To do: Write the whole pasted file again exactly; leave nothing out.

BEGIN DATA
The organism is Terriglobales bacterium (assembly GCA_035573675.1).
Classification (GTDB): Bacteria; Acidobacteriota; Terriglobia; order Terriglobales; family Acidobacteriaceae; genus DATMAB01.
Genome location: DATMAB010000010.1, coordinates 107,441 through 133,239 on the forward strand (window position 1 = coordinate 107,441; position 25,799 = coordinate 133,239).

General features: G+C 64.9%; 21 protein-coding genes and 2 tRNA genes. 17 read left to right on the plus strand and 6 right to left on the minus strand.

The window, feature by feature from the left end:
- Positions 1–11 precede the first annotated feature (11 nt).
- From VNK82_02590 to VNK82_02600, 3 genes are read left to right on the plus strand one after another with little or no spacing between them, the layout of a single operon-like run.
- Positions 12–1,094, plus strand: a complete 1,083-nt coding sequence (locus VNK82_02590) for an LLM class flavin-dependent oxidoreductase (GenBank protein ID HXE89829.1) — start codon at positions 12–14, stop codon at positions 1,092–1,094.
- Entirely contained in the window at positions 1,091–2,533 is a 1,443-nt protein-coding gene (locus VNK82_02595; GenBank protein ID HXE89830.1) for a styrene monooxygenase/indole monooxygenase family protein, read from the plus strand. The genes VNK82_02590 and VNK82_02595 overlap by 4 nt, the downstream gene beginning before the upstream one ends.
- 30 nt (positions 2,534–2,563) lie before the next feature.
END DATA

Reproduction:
The organism is Terriglobales bacterium (assembly GCA_035573675.1).
Classification (GTDB): Bacteria; Acidobacteriota; Terriglobia; order Terriglobales; family Acidobacteriaceae; genus DATMAB01.
Genome location: DATMAB010000010.1, coordinates 107,441 through 133,239 on the forward strand (window position 1 = coordinate 107,441; position 25,799 = coordinate 133,239).

General features: G+C 64.9%; 21 protein-coding genes and 2 tRNA genes. 17 read left to right on the plus strand and 6 right to left on the minus strand.

The window, feature by feature from the left end:
- Positions 1–11 precede the first annotated feature (11 nt).
- From VNK82_02590 to VNK82_02600, 3 genes are read left to right on the plus strand one after another with little or no spacing between them, the layout of a single operon-like run.
- Positions 12–1,094, plus strand: a complete 1,083-nt coding sequence (locus VNK82_02590) for an LLM class flavin-dependent oxidoreductase (GenBank protein ID HXE89829.1) — start codon at positions 12–14, stop codon at positions 1,092–1,094.
- Entirely contained in the window at positions 1,091–2,533 is a 1,443-nt protein-coding gene (locus VNK82_02595; GenBank protein ID HXE89830.1) for a styrene monooxygenase/indole monooxygenase family protein, read from the plus strand. The genes VNK82_02590 and VNK82_02595 overlap by 4 nt, the downstream gene beginning before the upstream one ends.
- 30 nt (positions 2,534–2,563) lie before the next feature.